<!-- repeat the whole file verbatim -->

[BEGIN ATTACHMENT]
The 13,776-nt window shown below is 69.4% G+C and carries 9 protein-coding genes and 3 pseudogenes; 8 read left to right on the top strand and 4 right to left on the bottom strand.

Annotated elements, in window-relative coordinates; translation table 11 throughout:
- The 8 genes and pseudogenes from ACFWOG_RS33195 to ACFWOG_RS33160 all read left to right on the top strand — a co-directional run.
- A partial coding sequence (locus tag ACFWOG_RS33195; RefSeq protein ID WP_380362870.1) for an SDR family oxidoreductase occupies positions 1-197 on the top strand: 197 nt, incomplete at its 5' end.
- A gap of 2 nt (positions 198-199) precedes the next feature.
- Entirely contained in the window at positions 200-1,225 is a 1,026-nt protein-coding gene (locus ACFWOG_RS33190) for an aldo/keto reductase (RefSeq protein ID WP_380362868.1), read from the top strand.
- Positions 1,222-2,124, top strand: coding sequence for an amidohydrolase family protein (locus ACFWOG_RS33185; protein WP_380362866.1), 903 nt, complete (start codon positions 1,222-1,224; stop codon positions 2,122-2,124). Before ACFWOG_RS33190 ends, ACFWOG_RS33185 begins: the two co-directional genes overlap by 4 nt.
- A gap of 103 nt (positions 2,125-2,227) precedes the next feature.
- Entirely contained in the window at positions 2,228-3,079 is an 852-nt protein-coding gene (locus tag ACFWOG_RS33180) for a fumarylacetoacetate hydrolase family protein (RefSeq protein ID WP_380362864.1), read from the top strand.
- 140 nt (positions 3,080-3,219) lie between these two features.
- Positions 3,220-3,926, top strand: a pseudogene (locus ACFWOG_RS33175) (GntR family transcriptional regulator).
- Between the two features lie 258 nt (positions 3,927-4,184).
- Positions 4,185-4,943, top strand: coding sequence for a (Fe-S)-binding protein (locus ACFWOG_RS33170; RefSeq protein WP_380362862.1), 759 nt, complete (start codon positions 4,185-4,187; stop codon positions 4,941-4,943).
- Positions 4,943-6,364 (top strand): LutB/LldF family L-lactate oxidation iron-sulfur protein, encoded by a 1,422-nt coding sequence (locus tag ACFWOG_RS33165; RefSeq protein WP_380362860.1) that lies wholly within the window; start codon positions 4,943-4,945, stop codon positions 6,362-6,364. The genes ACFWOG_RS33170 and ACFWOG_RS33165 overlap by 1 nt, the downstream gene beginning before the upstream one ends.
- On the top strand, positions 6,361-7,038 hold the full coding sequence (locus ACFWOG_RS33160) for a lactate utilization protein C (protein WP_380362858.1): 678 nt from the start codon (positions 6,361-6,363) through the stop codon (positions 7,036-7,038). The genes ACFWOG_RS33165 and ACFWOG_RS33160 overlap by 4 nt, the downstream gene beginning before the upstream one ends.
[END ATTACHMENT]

The 13,776-nt window shown below is 69.4% G+C and carries 9 protein-coding genes and 3 pseudogenes; 8 read left to right on the top strand and 4 right to left on the bottom strand.

Annotated elements, in window-relative coordinates; translation table 11 throughout:
- The 8 genes and pseudogenes from ACFWOG_RS33195 to ACFWOG_RS33160 all read left to right on the top strand — a co-directional run.
- A partial coding sequence (locus tag ACFWOG_RS33195; RefSeq protein ID WP_380362870.1) for an SDR family oxidoreductase occupies positions 1-197 on the top strand: 197 nt, incomplete at its 5' end.
- A gap of 2 nt (positions 198-199) precedes the next feature.
- Entirely contained in the window at positions 200-1,225 is a 1,026-nt protein-coding gene (locus ACFWOG_RS33190) for an aldo/keto reductase (RefSeq protein ID WP_380362868.1), read from the top strand.
- Positions 1,222-2,124, top strand: coding sequence for an amidohydrolase family protein (locus ACFWOG_RS33185; protein WP_380362866.1), 903 nt, complete (start codon positions 1,222-1,224; stop codon positions 2,122-2,124). Before ACFWOG_RS33190 ends, ACFWOG_RS33185 begins: the two co-directional genes overlap by 4 nt.
- A gap of 103 nt (positions 2,125-2,227) precedes the next feature.
- Entirely contained in the window at positions 2,228-3,079 is an 852-nt protein-coding gene (locus tag ACFWOG_RS33180) for a fumarylacetoacetate hydrolase family protein (RefSeq protein ID WP_380362864.1), read from the top strand.
- 140 nt (positions 3,080-3,219) lie between these two features.
- Positions 3,220-3,926, top strand: a pseudogene (locus ACFWOG_RS33175) (GntR family transcriptional regulator).
- Between the two features lie 258 nt (positions 3,927-4,184).
- Positions 4,185-4,943, top strand: coding sequence for a (Fe-S)-binding protein (locus ACFWOG_RS33170; RefSeq protein WP_380362862.1), 759 nt, complete (start codon positions 4,185-4,187; stop codon positions 4,941-4,943).
- Positions 4,943-6,364 (top strand): LutB/LldF family L-lactate oxidation iron-sulfur protein, encoded by a 1,422-nt coding sequence (locus tag ACFWOG_RS33165; RefSeq protein WP_380362860.1) that lies wholly within the window; start codon positions 4,943-4,945, stop codon positions 6,362-6,364. The genes ACFWOG_RS33170 and ACFWOG_RS33165 overlap by 1 nt, the downstream gene beginning before the upstream one ends.
- On the top strand, positions 6,361-7,038 hold the full coding sequence (locus ACFWOG_RS33160) for a lactate utilization protein C (protein WP_380362858.1): 678 nt from the start codon (positions 6,361-6,363) through the stop codon (positions 7,036-7,038). The genes ACFWOG_RS33165 and ACFWOG_RS33160 overlap by 4 nt, the downstream gene beginning before the upstream one ends.